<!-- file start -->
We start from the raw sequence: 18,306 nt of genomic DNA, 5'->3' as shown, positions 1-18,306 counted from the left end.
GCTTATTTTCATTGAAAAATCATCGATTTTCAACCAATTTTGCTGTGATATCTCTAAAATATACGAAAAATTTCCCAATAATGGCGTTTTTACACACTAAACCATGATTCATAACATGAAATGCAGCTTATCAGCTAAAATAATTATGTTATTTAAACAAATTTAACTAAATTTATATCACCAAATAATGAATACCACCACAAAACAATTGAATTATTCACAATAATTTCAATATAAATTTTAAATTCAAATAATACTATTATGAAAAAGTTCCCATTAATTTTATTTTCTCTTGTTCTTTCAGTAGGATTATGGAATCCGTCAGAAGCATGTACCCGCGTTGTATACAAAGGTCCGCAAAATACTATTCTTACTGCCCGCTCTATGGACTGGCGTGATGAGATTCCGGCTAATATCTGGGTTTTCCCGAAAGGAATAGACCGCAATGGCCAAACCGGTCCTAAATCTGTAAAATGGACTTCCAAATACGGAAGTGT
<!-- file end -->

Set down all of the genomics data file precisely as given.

We start from the raw sequence: 18,306 nt of genomic DNA, 5'->3' as shown, positions 1-18,306 counted from the left end.
GCTTATTTTCATTGAAAAATCATCGATTTTCAACCAATTTTGCTGTGATATCTCTAAAATATACGAAAAATTTCCCAATAATGGCGTTTTTACACACTAAACCATGATTCATAACATGAAATGCAGCTTATCAGCTAAAATAATTATGTTATTTAAACAAATTTAACTAAATTTATATCACCAAATAATGAATACCACCACAAAACAATTGAATTATTCACAATAATTTCAATATAAATTTTAAATTCAAATAATACTATTATGAAAAAGTTCCCATTAATTTTATTTTCTCTTGTTCTTTCAGTAGGATTATGGAATCCGTCAGAAGCATGTACCCGCGTTGTATACAAAGGTCCGCAAAATACTATTCTTACTGCCCGCTCTATGGACTGGCGTGATGAGATTCCGGCTAATATCTGGGTTTTCCCGAAAGGAATAGACCGCAATGGCCAAACCGGTCCTAAATCTGTAAAATGGACTTCCAAATACGGAAGTGT